Twitter Sets Up to Sue US Government Over Data Requests

No company is safe from the Silicon Valley-wide gag order currently imposed on many of the major tech firms from California, and Twitter is just one of many who are on the offensive in this fight, pushing back on an issue that none of them could win all on their own.

Recently, several industry leaders including Microsoft, Google, and Yahoo were finally granted permission to open their books to the page covering a portion of the data requests they’ve received since 2006, however there were still a variety of restrictions in place regarding what exactly the company could and couldn’t disclose.

This is where Twitter thinks the United States justice system needs to step in for a second look, and in a blog post from this Thursday, Twitter’s manager for global legal policy Jeremy Kessel spoke out against the US government’s handling of the data requests and the distribution of the information contained within to the public at large.

“We think the government’s restriction on our speech not only unfairly impacts our users’ privacy, but also violates our First Amendment right to free expression and open discussion of government affairs.”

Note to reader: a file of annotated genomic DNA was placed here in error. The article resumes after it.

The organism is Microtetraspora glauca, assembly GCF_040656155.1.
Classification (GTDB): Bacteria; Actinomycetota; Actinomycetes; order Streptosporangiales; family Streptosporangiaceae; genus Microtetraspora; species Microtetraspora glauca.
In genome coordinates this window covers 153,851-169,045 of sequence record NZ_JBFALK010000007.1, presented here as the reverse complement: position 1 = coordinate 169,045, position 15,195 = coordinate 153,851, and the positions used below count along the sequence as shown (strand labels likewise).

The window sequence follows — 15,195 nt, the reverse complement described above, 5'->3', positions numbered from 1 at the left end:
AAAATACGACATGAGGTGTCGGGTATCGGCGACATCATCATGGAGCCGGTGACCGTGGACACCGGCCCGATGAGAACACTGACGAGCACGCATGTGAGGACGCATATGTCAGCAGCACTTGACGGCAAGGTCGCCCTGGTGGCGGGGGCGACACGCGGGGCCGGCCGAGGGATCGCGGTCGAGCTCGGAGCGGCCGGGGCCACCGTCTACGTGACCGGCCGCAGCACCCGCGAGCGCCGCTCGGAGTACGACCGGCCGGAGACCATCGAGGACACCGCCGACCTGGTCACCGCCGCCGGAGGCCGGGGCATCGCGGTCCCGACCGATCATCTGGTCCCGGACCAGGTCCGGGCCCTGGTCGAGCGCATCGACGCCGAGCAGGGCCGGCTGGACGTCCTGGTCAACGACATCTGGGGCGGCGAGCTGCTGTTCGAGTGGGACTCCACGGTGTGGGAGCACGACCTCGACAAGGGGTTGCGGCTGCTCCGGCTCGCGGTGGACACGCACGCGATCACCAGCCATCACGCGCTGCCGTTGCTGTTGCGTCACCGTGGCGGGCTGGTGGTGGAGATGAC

Twitter isn’t the only company to sue over this issue, however they are the first to speak out against the incredibly broad and non-specific nature of the data that’s being released. See, instead of being allowed to tell the public exactly how many data requests were sent and received between the tech companies and their government, firms like AOL and Facebook are forced to speak in as vague of terms as possible.

Requests are rounded up to the nearest “thousandth”, with companies who may have received zero still being forced to qualify that statistic as “anywhere between none and 999”. It’s here the problem becomes more evident, because without an accurate depiction of the number of messages exchanged, there will never be a surefire way to decide who we should trust our data with as customers, or who might be cooperating with Uncle Sam enough to designate a service switch up.

As of the latest transparency report, the US is still asking for the lion’s share of data from Twitter, with their requests just totaling over 59 percent of the total haul. Next in line is Japan, followed by Saudi Arabia, and then Spain.